Pennsylvania autism law praised as model for other states

Autism law praised as model for other states
By Liz Hayes
Friday, July 11, 2008

Autism advocates are hailing the long-awaited passage of a state bill that requires insurance companies to start covering autism treatments next July.

House Bill 1150 -- named for the estimated 1 in 150 children now diagnosed with the neurological disorder -- requires insurance companies to provide up to $36,000 in annual benefits for autistic children and young adults up to age 21.

Those benefits will include coverage of diagnosis and therapies that experts believe can lead to improvement in behavior, communication and learning disabilities -- the hallmarks of autism spectrum disorders.

Historically, behavioral therapies were not insured because they were not considered medically necessary. Many families relied on a loophole program through the state Department of Public Welfare that allowed them to qualify for medical assistance, regardless of family income.

"I'm very happy with (the bill)," said Cindy Waeltermann, president of the Autism Center of Pittsburgh and mother of two autistic boys. "We worked so many years to get it passed."

Waeltermann spoke Thursday as she drove home from Hershey, where she and her sons, Alex and Christopher, were present on Wednesday when Gov. Ed Rendell signed the bill into law.

"By requiring private health insurers to shoulder their fair share of the cost of treatment," Rednell said, "we're taking steps to address the gap in the private insurance market and reduce reliance on government programs as the primary source of services and funding."

The bill was sponsored by state Sen. Jane Clare Orie, R-McCandless, and House Speaker Dennis M. O'Brien, R-Philadelphia. Orie indicated the law could become a model for other states to follow.

"This bill will end discrimination for individuals with autism," Orie said. "(It) provides them the same medical necessity standards provided to those with cancer, diabetes and other illnesses."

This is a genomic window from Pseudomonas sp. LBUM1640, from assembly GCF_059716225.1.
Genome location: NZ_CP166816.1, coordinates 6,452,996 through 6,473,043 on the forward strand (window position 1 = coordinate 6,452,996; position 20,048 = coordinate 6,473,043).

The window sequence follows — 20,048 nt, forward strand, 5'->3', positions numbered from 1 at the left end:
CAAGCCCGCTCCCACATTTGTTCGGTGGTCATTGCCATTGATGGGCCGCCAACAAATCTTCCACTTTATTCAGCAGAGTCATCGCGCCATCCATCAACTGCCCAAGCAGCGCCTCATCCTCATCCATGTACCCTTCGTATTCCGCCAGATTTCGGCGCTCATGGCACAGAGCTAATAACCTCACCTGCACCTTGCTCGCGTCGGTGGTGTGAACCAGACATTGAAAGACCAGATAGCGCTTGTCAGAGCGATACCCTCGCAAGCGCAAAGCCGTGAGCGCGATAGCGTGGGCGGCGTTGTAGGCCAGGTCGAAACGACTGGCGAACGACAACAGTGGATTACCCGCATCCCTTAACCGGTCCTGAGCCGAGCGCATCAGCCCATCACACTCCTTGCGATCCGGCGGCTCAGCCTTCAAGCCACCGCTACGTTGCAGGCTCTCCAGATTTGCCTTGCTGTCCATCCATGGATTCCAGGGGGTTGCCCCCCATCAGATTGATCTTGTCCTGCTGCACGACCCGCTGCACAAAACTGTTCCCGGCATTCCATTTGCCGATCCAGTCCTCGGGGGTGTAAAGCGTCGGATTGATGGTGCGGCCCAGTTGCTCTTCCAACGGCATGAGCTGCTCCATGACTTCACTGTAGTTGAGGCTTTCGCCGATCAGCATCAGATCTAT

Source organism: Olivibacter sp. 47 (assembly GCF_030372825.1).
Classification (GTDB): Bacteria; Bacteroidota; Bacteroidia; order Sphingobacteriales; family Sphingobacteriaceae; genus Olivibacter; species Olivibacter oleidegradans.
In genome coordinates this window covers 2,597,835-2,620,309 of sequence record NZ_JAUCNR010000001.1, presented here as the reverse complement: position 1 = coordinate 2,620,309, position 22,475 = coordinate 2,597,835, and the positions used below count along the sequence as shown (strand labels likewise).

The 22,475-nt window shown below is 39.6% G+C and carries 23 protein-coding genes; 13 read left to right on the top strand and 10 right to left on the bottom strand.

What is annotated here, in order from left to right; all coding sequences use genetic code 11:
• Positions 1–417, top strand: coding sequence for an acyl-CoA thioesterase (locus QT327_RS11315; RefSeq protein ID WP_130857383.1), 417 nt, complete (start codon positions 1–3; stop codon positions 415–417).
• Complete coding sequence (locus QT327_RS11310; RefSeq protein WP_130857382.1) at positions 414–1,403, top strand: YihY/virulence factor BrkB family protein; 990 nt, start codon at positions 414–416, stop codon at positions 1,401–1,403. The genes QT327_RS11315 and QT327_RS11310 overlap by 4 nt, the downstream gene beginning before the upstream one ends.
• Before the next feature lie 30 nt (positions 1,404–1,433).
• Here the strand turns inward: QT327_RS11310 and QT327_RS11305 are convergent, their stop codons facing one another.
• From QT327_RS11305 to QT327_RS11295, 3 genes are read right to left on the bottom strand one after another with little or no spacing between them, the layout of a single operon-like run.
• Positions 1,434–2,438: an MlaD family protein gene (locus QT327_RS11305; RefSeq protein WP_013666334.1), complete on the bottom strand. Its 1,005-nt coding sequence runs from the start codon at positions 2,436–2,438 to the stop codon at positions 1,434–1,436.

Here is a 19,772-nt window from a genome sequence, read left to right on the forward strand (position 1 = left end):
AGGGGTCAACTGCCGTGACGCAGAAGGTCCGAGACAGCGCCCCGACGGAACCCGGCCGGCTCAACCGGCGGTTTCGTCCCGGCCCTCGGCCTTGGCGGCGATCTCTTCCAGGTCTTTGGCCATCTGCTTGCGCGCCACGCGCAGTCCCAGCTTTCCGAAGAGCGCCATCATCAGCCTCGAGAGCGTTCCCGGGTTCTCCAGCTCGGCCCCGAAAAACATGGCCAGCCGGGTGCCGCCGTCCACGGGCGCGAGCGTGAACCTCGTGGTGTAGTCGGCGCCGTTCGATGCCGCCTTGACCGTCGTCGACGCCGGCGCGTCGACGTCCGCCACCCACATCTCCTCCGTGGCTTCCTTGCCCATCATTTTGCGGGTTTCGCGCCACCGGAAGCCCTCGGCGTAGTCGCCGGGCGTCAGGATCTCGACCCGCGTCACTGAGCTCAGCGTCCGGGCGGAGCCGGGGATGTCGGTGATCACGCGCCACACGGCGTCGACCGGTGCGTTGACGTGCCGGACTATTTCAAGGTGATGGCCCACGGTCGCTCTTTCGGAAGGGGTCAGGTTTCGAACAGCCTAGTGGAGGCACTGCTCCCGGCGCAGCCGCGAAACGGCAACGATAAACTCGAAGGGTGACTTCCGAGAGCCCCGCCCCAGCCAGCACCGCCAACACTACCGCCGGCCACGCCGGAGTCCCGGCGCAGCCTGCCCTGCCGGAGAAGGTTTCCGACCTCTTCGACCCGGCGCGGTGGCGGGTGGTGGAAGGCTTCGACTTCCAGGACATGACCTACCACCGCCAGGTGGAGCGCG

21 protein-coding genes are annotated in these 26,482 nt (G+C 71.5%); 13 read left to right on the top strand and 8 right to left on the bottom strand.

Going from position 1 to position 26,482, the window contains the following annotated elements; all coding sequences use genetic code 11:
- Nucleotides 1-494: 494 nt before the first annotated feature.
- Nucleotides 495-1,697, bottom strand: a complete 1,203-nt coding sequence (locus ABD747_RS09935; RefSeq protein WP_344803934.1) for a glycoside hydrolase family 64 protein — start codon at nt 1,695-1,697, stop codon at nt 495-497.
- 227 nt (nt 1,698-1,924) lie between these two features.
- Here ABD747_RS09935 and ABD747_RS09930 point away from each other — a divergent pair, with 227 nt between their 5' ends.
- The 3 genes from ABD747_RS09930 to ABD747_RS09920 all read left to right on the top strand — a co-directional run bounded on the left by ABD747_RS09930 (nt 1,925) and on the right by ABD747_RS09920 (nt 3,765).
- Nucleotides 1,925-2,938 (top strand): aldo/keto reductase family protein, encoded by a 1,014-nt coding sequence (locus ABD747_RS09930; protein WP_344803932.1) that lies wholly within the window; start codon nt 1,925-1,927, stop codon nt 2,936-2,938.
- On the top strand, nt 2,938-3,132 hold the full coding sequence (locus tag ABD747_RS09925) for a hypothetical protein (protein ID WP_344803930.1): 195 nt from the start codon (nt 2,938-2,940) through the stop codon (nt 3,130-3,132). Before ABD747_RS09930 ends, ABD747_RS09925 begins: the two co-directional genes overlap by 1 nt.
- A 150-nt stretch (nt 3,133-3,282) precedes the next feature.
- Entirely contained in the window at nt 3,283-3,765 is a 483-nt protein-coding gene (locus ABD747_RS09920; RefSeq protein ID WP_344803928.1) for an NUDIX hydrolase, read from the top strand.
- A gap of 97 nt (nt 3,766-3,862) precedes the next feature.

A prolonged fight

Although initially passed by the state House a year ago, the bill was held up in the Senate committee on banking and insurance as other insurance-related issues were added to the bill.

The bill also met with opposition by the insurance lobby, which argued the autism mandate would cause premiums to rise, would be an added expense to small business owners, and was unnecessary because the state was already covering autism treatments.

Waeltermann said autism advocates feared the Senate committee, chaired by Sen. Don White, R-Indiana, would scuttle the autism language and prevent the measure from going before the full Senate for a vote.

Waeltermann credited a favorable report by the Pennsylvania Health Care Cost Containment Council -- particularly the estimate that the mandate would only cost policy holders an additional $1 per month -- with turning the tide and pushing White's committee to approve the bill.

Several legislators and autism advocates -- including O'Brien and state Rep. John Pallone, D-New Kensington -- initially protested the amended Senate version of the bill because they believed it omitted language that would ensure the behavioral therapies were covered.

Pallone said the House amended the bill to include the desired language and both chambers of the Legislature signed off on the final version.

"I think it's an important piece of legislation that's going to help a lot of families," said Pallone, who has an autistic nephew. "Those children have a huge, huge opportunity for success."

White could not be reached for comment Thursday, but his Chief of Staff Joe Pittman said the senator felt the final version was a good compromise that balanced the needs of the autism community with the interests of insurance companies and businesses.

Waeltermann welcomed the end of a prolonged fight.

Although her sons, now 8 and 10, won't benefit as much by coverage of treatments intended for younger children, she said the change could free up state money for adult programming.

"It's been a long and arduous process," she said. "Now I can relax a little bit."

Liz Hayes can be reached at or 724-226-4680.